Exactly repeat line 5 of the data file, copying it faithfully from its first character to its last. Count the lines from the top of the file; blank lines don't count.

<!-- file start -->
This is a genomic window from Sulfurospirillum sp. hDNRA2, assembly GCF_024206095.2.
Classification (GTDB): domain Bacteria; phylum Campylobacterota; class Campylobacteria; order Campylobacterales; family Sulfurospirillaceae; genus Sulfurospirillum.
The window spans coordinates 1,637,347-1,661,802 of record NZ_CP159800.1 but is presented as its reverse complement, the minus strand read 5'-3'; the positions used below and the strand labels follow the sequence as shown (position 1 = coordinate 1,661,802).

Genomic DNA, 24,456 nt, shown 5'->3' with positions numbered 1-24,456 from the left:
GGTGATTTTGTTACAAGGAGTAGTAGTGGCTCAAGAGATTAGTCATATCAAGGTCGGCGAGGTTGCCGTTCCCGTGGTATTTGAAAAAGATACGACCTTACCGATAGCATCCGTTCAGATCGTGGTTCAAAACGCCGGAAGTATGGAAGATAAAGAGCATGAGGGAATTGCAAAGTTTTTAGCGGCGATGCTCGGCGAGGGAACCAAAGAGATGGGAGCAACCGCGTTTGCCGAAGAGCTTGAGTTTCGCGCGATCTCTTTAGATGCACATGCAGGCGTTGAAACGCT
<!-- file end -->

GGTGATTTTGTTACAAGGAGTAGTAGTGGCTCAAGAGATTAGTCATATCAAGGTCGGCGAGGTTGCCGTTCCCGTGGTATTTGAAAAAGATACGACCTTACCGATAGCATCCGTTCAGATCGTGGTTCAAAACGCCGGAAGTATGGAAGATAAAGAGCATGAGGGAATTGCAAAGTTTTTAGCGGCGATGCTCGGCGAGGGAACCAAAGAGATGGGAGCAACCGCGTTTGCCGAAGAGCTTGAGTTTCGCGCGATCTCTTTAGATGCACATGCAGGCGTTGAAACGCT